This blog has been dormant for a number of weeks, because I’ve been giving higher priority to trying to finish an academic paper on Rationale which is now many weeks overdue.
To write the paper, I’ve been using Google Docs. Compared with Word, it is quite rudimentary. There’s lots you can’t do. But in this context that’s an advantage. I can’t futz around with page layout, footnotes, table formatting, etc.. When in Google Docs, pretty much all I can do is get on with writing the paper.
In this respect, Google Docs and Rationale are similar. Rationale provides a very specific set of functions for building and manipulating maps of various kinds (grouping, reasoning, analysis). That’s it. There’s lots it doesn’t let you do. You can’t use graphics. You can’t even do any text formatting (font, bold, size etc.). Pretty much all you can do is get on with articulating ideas and figuring out how they fit into structures.
So Rationale, like Google Docs, focuses the mind on core tasks. It reduces potential distractions. Less is more, in this case.
In developing Rationale, we’ve been very conscious of this benefit of a limited feature set. At the same time, we constantly feel pulled towards adding features which create futzing opportunities. Many users would like, e.g., text formatting – and for good reasons. We have to choose – do we add the feature, thereby comprising our low-futz environment? Or do we maintain the ascetic purity, frustrating users in other ways?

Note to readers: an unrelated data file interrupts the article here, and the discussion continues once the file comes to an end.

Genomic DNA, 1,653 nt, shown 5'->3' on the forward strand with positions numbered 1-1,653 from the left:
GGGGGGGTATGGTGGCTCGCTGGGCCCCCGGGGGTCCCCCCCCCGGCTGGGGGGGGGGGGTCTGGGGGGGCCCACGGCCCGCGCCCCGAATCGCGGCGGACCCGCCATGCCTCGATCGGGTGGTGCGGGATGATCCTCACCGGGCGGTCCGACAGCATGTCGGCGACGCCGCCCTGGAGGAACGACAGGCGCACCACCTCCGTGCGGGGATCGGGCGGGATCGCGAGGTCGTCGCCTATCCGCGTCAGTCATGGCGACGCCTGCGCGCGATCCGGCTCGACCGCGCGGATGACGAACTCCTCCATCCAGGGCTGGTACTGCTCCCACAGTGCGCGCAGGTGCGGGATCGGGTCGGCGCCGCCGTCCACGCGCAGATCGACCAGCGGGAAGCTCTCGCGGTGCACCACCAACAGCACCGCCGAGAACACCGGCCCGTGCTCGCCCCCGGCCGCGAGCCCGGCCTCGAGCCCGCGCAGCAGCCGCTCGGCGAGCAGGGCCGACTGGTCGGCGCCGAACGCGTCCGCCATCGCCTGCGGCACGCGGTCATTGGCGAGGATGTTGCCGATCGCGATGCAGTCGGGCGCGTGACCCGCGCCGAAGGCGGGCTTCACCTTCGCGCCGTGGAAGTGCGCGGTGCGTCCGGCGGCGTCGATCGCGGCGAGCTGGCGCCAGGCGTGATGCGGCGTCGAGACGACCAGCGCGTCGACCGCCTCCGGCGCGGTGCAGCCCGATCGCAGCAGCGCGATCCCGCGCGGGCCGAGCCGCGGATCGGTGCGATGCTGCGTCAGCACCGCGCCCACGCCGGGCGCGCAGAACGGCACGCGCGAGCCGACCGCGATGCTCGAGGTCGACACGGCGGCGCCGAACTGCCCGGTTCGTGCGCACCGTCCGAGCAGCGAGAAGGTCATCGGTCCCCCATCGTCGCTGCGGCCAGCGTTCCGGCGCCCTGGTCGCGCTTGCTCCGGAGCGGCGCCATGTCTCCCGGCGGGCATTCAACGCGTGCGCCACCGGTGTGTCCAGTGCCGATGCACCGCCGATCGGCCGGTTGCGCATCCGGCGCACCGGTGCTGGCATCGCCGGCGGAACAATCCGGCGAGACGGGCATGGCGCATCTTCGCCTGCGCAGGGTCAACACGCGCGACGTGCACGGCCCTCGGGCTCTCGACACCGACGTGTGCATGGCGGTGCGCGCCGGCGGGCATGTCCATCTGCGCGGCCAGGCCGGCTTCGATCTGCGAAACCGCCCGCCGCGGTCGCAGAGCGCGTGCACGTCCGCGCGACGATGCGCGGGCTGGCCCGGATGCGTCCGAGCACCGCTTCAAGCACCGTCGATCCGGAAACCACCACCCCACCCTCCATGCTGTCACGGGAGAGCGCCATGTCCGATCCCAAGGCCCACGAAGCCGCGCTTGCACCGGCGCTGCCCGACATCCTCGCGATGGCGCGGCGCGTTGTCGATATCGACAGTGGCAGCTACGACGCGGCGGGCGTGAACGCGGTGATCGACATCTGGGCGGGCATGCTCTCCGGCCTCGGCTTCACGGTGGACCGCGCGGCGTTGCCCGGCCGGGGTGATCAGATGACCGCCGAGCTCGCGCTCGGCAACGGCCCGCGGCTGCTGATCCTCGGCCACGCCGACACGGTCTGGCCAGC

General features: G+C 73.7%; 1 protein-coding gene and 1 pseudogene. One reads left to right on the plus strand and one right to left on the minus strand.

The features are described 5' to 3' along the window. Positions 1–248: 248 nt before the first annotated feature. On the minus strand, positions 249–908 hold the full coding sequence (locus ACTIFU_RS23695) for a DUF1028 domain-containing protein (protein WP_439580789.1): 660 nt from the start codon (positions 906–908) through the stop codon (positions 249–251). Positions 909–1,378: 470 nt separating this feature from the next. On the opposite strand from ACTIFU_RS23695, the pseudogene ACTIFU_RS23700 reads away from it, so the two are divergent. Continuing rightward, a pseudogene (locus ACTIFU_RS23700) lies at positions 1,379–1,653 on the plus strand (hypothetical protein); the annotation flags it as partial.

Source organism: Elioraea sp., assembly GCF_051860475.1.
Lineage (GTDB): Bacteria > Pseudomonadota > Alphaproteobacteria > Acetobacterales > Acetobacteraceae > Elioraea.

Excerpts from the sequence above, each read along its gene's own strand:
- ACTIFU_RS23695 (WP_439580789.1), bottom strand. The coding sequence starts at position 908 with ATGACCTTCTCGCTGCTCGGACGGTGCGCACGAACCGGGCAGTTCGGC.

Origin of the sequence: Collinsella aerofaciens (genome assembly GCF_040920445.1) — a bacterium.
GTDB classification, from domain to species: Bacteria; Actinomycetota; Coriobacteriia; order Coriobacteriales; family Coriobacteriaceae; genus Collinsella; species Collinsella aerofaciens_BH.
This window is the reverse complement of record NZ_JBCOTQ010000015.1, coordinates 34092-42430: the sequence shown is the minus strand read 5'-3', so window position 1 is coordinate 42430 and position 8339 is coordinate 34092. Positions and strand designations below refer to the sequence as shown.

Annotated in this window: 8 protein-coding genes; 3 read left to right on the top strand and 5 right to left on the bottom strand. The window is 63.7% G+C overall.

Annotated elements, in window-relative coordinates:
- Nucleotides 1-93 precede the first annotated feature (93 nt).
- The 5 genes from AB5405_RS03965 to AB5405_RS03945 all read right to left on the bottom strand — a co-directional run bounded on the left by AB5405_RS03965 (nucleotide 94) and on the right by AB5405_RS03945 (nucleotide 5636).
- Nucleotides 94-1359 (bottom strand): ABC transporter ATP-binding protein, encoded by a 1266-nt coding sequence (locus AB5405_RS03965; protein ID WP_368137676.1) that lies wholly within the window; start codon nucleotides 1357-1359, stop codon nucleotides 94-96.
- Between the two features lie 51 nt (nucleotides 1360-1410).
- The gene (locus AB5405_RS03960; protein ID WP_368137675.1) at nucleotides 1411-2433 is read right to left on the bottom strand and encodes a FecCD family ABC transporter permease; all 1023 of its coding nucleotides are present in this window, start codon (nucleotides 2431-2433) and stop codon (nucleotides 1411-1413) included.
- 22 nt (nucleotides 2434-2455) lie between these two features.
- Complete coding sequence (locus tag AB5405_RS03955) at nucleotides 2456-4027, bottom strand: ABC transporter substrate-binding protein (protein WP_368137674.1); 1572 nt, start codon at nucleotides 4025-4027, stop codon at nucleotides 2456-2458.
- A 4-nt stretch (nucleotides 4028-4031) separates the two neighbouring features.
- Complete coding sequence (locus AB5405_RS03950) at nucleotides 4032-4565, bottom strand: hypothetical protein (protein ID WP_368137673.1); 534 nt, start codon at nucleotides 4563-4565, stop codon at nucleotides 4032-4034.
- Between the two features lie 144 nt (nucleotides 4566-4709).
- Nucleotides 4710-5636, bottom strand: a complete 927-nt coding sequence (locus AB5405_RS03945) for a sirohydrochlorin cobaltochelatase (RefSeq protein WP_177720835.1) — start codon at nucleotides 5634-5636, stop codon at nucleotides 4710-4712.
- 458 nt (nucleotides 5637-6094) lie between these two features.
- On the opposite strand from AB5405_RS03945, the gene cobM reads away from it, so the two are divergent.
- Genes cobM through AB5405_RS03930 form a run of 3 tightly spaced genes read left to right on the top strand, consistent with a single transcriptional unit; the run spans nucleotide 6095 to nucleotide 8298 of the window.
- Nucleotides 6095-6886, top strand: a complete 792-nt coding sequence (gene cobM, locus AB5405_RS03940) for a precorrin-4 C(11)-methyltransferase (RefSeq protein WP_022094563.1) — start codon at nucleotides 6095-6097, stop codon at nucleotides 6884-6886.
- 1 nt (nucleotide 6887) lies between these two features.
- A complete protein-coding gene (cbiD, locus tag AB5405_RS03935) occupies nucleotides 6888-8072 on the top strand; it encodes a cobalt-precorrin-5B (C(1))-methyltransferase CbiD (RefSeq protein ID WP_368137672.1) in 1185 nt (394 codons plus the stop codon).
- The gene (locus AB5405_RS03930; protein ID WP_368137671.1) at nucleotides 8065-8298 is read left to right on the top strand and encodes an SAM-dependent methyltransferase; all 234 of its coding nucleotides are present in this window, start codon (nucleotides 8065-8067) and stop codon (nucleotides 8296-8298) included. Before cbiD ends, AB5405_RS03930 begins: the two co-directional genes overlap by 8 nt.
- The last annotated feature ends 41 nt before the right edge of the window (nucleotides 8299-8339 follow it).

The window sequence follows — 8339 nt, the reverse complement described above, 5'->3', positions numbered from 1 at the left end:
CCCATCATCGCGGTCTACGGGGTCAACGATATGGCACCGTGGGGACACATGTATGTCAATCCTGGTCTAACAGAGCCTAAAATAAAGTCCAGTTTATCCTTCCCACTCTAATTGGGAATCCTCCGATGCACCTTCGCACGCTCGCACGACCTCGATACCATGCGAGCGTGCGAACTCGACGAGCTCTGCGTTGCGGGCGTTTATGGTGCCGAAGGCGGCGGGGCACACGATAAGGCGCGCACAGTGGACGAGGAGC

Just one of the interesting challenges of software development…
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My vote goes to ‘more’. While you can use both Word and GDocs to do simple writing, only in Word can you format what you’ve written into the layout required by conference organisers or whatever. So, as long as you CAN map arguments quickly and simply in Rationale, I’d want to be able to also do more complex stuff (which I hope to specify after I’ve played with Rationale more).
You can’t win when it comes to minimising software for the consumer. At the beginning they want more features or else they simply won’t buy it. Once they are an experienced user they want more features because they want more to fiddle with. It goes against every thing i’m learning about usability.
If you want to read this article in the last issue of interactions by Don Norman, it is reprinted on his website here http://www.jnd.org/dn.mss/simplicity_is_highly.html
Yes, mmm, er…, that paper. I’m watching the author’s progress. Closely. That’s one (dis)advantage of GOOGLE Docs. (Did he forget the Google Doc setting, I wonder to myself. Should I say anything, I wonder.)